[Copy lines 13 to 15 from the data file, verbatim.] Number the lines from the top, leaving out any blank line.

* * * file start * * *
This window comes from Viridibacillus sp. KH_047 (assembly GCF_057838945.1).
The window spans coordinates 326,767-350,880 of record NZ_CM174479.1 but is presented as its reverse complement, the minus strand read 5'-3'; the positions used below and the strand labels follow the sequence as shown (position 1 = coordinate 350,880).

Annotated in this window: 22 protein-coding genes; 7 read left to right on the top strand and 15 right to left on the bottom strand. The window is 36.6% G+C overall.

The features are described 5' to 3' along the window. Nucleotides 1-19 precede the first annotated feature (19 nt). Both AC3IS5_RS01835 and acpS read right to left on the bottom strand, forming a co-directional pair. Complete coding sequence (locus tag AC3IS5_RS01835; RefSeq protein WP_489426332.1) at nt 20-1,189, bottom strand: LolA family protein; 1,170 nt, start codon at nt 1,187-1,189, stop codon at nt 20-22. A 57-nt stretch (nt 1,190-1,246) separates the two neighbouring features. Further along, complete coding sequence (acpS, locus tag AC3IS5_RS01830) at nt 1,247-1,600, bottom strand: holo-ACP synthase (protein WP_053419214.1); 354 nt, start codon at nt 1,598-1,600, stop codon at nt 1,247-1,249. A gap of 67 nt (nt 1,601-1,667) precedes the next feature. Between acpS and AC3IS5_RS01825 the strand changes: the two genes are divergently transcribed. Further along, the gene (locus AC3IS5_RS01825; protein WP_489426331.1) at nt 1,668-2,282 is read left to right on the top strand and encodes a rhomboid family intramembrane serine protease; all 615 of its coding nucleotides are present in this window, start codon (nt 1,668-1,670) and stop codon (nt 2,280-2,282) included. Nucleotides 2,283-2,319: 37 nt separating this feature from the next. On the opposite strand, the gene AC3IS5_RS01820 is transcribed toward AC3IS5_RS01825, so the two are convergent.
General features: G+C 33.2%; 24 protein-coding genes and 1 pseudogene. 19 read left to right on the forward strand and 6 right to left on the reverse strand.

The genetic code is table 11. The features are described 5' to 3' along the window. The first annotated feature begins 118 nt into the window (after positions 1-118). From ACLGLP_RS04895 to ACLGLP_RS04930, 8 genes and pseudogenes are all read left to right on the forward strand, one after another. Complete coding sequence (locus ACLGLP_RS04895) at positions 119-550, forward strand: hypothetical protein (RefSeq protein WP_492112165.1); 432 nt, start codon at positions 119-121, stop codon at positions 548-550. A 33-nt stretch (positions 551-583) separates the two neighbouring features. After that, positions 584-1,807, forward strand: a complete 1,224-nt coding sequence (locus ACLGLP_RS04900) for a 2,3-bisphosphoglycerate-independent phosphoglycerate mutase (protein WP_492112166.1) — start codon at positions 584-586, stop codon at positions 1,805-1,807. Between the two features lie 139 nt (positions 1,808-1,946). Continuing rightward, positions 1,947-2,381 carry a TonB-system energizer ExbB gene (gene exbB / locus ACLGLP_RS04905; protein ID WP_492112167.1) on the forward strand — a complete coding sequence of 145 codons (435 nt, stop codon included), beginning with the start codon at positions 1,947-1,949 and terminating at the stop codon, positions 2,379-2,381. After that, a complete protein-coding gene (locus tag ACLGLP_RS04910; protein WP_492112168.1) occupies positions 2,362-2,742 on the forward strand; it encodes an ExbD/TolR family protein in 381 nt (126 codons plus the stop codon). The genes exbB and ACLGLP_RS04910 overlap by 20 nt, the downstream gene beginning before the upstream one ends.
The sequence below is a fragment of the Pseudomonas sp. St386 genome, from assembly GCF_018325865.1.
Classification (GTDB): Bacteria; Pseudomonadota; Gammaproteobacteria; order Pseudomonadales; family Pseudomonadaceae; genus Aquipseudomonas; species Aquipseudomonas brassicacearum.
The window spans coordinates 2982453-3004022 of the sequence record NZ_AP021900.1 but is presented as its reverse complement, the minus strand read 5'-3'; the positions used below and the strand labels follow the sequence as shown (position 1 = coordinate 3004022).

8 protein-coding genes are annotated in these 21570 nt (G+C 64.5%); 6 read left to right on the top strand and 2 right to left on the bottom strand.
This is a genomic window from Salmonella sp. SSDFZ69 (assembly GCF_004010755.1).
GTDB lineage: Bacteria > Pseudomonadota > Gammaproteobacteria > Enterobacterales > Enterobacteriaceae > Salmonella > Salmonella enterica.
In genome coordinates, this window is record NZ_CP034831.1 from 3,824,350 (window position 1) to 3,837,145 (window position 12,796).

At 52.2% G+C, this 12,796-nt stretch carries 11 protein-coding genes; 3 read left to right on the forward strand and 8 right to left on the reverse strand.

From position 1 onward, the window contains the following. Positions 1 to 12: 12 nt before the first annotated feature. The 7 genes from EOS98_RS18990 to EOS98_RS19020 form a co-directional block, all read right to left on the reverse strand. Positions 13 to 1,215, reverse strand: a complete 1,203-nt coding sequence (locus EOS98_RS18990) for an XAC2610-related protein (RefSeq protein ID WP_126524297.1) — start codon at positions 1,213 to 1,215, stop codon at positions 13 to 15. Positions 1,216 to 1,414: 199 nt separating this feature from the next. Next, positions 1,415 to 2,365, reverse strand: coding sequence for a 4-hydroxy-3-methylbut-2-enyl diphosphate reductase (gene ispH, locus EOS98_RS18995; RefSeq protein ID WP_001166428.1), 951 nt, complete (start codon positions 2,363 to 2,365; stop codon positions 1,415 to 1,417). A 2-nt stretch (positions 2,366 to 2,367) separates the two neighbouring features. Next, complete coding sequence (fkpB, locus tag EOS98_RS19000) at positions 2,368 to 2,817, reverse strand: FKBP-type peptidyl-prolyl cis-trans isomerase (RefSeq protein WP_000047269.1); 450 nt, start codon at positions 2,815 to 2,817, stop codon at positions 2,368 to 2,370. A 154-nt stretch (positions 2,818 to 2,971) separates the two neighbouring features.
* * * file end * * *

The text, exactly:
In genome coordinates, this window is record NZ_CP034831.1 from 3,824,350 (window position 1) to 3,837,145 (window position 12,796).

At 52.2% G+C, this 12,796-nt stretch carries 11 protein-coding genes; 3 read left to right on the forward strand and 8 right to left on the reverse strand.

From position 1 onward, the window contains the following. Positions 1 to 12: 12 nt before the first annotated feature. The 7 genes from EOS98_RS18990 to EOS98_RS19020 form a co-directional block, all read right to left on the reverse strand. Positions 13 to 1,215, reverse strand: a complete 1,203-nt coding sequence (locus EOS98_RS18990) for an XAC2610-related protein (RefSeq protein ID WP_126524297.1) — start codon at positions 1,213 to 1,215, stop codon at positions 13 to 15. Positions 1,216 to 1,414: 199 nt separating this feature from the next. Next, positions 1,415 to 2,365, reverse strand: coding sequence for a 4-hydroxy-3-methylbut-2-enyl diphosphate reductase (gene ispH, locus EOS98_RS18995; RefSeq protein ID WP_001166428.1), 951 nt, complete (start codon positions 2,363 to 2,365; stop codon positions 1,415 to 1,417). A 2-nt stretch (positions 2,366 to 2,367) separates the two neighbouring features. Next, complete coding sequence (fkpB, locus tag EOS98_RS19000) at positions 2,368 to 2,817, reverse strand: FKBP-type peptidyl-prolyl cis-trans isomerase (RefSeq protein WP_000047269.1); 450 nt, start codon at positions 2,815 to 2,817, stop codon at positions 2,368 to 2,370. A 154-nt stretch (positions 2,818 to 2,971) separates the two neighbouring features.